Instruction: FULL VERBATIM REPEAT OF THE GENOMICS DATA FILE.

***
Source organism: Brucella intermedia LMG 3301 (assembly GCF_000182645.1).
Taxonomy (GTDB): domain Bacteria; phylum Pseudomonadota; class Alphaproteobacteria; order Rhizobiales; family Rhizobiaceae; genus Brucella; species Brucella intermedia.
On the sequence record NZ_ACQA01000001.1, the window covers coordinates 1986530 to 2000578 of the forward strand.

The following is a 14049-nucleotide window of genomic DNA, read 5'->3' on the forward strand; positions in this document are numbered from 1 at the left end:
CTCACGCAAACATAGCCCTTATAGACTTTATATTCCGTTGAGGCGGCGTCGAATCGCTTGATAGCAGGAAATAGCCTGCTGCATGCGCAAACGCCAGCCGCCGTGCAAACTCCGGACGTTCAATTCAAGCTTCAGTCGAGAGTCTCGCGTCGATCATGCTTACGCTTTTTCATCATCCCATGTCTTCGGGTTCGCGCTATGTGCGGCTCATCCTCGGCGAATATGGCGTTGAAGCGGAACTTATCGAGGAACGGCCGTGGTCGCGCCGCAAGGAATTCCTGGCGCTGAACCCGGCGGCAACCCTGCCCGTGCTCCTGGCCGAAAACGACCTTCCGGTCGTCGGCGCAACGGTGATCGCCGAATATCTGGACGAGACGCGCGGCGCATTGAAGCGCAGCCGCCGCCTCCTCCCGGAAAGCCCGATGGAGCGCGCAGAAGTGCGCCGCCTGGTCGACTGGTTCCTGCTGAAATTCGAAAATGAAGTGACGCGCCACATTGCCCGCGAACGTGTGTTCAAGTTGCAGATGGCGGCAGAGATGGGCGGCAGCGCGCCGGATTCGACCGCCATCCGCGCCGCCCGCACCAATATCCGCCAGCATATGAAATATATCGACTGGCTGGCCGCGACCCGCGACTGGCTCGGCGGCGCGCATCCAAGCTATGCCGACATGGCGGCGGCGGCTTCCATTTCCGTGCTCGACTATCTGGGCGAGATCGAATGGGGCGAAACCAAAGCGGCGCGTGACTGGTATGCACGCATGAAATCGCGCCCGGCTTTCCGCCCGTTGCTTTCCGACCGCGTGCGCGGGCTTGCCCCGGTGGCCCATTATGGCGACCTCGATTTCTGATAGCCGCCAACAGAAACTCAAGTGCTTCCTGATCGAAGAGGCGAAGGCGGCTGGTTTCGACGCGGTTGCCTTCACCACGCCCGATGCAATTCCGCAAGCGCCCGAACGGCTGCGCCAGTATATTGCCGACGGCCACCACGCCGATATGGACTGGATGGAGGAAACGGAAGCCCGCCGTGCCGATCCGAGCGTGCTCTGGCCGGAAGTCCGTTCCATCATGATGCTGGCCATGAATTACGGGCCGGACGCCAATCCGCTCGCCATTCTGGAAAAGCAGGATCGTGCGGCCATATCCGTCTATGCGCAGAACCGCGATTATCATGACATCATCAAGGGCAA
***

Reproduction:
Source organism: Brucella intermedia LMG 3301 (assembly GCF_000182645.1).
Taxonomy (GTDB): domain Bacteria; phylum Pseudomonadota; class Alphaproteobacteria; order Rhizobiales; family Rhizobiaceae; genus Brucella; species Brucella intermedia.
On the sequence record NZ_ACQA01000001.1, the window covers coordinates 1986530 to 2000578 of the forward strand.

The following is a 14049-nucleotide window of genomic DNA, read 5'->3' on the forward strand; positions in this document are numbered from 1 at the left end:
CTCACGCAAACATAGCCCTTATAGACTTTATATTCCGTTGAGGCGGCGTCGAATCGCTTGATAGCAGGAAATAGCCTGCTGCATGCGCAAACGCCAGCCGCCGTGCAAACTCCGGACGTTCAATTCAAGCTTCAGTCGAGAGTCTCGCGTCGATCATGCTTACGCTTTTTCATCATCCCATGTCTTCGGGTTCGCGCTATGTGCGGCTCATCCTCGGCGAATATGGCGTTGAAGCGGAACTTATCGAGGAACGGCCGTGGTCGCGCCGCAAGGAATTCCTGGCGCTGAACCCGGCGGCAACCCTGCCCGTGCTCCTGGCCGAAAACGACCTTCCGGTCGTCGGCGCAACGGTGATCGCCGAATATCTGGACGAGACGCGCGGCGCATTGAAGCGCAGCCGCCGCCTCCTCCCGGAAAGCCCGATGGAGCGCGCAGAAGTGCGCCGCCTGGTCGACTGGTTCCTGCTGAAATTCGAAAATGAAGTGACGCGCCACATTGCCCGCGAACGTGTGTTCAAGTTGCAGATGGCGGCAGAGATGGGCGGCAGCGCGCCGGATTCGACCGCCATCCGCGCCGCCCGCACCAATATCCGCCAGCATATGAAATATATCGACTGGCTGGCCGCGACCCGCGACTGGCTCGGCGGCGCGCATCCAAGCTATGCCGACATGGCGGCGGCGGCTTCCATTTCCGTGCTCGACTATCTGGGCGAGATCGAATGGGGCGAAACCAAAGCGGCGCGTGACTGGTATGCACGCATGAAATCGCGCCCGGCTTTCCGCCCGTTGCTTTCCGACCGCGTGCGCGGGCTTGCCCCGGTGGCCCATTATGGCGACCTCGATTTCTGATAGCCGCCAACAGAAACTCAAGTGCTTCCTGATCGAAGAGGCGAAGGCGGCTGGTTTCGACGCGGTTGCCTTCACCACGCCCGATGCAATTCCGCAAGCGCCCGAACGGCTGCGCCAGTATATTGCCGACGGCCACCACGCCGATATGGACTGGATGGAGGAAACGGAAGCCCGCCGTGCCGATCCGAGCGTGCTCTGGCCGGAAGTCCGTTCCATCATGATGCTGGCCATGAATTACGGGCCGGACGCCAATCCGCTCGCCATTCTGGAAAAGCAGGATCGTGCGGCCATATCCGTCTATGCGCAGAACCGCGATTATCATGACATCATCAAGGGCAA